C4-C5 post-traumatic spondyloptosis with in situ fusion: Systematic literature review and case report

Jaime Gasco, Daniel J. Dilorenzo, Joel T. Patterson

Research output: Contribution to journalArticle

7 Scopus citations

Abstract

STUDY DESIGN.: A case report with systematic review of the literature. OBJECTIVE.: To report a case of post-traumatic C4-C5 spondyloptosis without neurological deficit not associated with posterior element fractures and presenting in a delayed fashion with fusion in situ of C4 and C5 vertebral bodies influencing the management strategy. SUMMARY OF BACKGROUND DATA.: Traumatic spondyloptosis of the subaxial cervical spine is typically associated with neurological injury. To the best of the authorÊs knowledge, this is the first case of spondyloptosis not associated with fractures of the posterior elements but with locked facets at C4-C5 and fusion in situ, presenting in a delayed fashion with remarkable paucity of symptoms that was managed surgically. METHODS.: A 45-year-old male presented 8 months after a motor vehicle collision with radicular arm pain and mild spasticity involving the legs. Cervical radiograph, computed tomographic scan, and magnetic resonance image revealed bilateral locked facets at C4-C5 with spondyloptosis. Fusion had occurred in situ. RESULTS.: Traction did not correct alignment and the patient underwent circumferential reduction and fusion and postoperative halo-vest placement. At 6-month follow-up, the patient remained neurologically intact with regression of preoperative symptoms. CONCLUSION.: Longstanding post-traumatic spondyloptosis may lead to fusion in situ complicating the surgical management. Insufficient suspicion during workup can lead to the omission of this important diagnosis, further complicating operative intervention. Traction is not useful when in situ fusion has occurred in delayed presentation cases.Level of Evidence: N/A Copyright.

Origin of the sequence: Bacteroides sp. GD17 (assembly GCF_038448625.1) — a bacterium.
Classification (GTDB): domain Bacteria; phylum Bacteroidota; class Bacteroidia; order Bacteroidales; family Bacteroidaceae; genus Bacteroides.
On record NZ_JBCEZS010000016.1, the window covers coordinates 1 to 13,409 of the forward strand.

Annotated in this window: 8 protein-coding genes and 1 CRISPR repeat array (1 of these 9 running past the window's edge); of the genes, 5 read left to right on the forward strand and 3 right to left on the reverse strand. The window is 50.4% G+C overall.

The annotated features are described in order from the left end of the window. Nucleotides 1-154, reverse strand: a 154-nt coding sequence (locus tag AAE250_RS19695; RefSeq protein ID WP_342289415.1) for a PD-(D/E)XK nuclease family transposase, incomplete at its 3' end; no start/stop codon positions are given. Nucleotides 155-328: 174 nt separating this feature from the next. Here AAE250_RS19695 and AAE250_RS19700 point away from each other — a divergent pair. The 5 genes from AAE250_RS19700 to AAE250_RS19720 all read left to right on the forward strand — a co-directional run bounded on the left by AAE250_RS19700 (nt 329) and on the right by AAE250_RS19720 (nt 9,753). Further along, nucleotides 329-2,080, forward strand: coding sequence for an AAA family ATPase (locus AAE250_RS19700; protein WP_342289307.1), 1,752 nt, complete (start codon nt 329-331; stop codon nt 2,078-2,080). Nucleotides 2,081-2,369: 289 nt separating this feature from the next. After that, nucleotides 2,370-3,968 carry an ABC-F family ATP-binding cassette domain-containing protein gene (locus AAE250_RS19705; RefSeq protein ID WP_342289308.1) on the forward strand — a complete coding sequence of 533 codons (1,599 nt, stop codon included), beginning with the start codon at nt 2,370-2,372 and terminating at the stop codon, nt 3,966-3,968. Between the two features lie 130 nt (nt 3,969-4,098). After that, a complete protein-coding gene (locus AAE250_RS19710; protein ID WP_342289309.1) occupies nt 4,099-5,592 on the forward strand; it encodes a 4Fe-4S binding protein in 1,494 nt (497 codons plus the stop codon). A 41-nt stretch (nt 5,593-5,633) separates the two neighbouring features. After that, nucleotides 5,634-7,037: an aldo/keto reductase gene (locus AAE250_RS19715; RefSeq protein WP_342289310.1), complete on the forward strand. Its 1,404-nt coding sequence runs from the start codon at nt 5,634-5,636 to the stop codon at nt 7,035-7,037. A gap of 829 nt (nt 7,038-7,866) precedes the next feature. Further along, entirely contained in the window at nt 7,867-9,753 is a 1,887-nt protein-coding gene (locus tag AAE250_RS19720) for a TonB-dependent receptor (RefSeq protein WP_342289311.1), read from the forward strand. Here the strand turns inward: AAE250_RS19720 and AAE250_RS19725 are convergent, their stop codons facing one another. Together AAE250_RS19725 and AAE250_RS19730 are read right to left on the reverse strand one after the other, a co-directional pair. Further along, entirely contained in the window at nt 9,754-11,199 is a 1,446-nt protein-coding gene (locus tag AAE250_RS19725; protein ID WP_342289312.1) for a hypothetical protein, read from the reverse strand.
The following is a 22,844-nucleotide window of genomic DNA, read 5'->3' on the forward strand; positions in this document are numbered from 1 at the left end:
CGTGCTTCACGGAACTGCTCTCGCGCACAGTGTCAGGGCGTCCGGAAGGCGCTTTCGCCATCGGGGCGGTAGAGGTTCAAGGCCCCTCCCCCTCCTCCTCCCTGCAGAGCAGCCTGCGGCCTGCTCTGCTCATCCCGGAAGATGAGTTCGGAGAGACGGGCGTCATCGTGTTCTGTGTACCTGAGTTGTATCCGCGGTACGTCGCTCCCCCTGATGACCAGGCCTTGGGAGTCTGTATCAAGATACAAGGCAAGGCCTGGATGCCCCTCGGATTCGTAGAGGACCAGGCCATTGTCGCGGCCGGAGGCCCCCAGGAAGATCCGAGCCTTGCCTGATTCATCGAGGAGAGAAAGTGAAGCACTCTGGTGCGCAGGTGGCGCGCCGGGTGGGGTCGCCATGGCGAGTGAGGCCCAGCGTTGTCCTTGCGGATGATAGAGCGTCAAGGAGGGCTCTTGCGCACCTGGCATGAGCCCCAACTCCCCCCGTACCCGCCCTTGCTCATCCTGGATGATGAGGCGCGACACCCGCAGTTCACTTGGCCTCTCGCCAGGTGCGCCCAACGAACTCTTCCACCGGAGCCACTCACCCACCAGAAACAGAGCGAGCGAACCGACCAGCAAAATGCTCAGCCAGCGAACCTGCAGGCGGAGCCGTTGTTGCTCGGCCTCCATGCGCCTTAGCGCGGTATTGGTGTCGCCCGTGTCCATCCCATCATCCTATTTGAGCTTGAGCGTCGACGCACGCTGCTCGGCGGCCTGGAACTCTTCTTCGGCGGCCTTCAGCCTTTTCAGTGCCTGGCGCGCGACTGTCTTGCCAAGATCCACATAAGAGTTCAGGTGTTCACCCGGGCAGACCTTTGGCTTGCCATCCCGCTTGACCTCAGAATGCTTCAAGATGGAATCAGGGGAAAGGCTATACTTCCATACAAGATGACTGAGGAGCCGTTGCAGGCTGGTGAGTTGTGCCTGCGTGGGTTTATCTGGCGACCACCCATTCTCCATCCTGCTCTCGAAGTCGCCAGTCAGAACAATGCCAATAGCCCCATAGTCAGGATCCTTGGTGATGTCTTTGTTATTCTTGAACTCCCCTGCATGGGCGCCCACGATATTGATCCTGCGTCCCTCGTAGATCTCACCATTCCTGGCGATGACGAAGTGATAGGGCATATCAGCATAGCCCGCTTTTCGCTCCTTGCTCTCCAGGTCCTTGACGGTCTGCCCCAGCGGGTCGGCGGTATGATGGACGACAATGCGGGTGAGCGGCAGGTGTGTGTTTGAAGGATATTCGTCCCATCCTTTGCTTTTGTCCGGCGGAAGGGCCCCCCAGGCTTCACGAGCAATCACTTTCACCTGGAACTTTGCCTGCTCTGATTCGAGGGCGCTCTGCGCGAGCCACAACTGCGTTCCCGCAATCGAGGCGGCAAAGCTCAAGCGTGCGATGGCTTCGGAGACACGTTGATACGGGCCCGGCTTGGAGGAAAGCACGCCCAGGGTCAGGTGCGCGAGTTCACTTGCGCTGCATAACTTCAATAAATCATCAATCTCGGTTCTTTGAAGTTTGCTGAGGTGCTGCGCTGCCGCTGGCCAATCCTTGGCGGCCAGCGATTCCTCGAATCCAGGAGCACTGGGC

Original languageEnglish (US)
Pages (from-to)E621-E625
JournalSpine
Volume38
Issue number10
DOIs
StatePublished - May 1 2013

Keywords

  • ASIA
  • C4-C5
  • cervical
  • posterior fusion
  • reduction
  • spinal cord
  • spine
  • spondyloptosis
  • traction
  • trauma

ASJC Scopus subject areas

  • Orthopedics and Sports Medicine
  • Clinical Neurology

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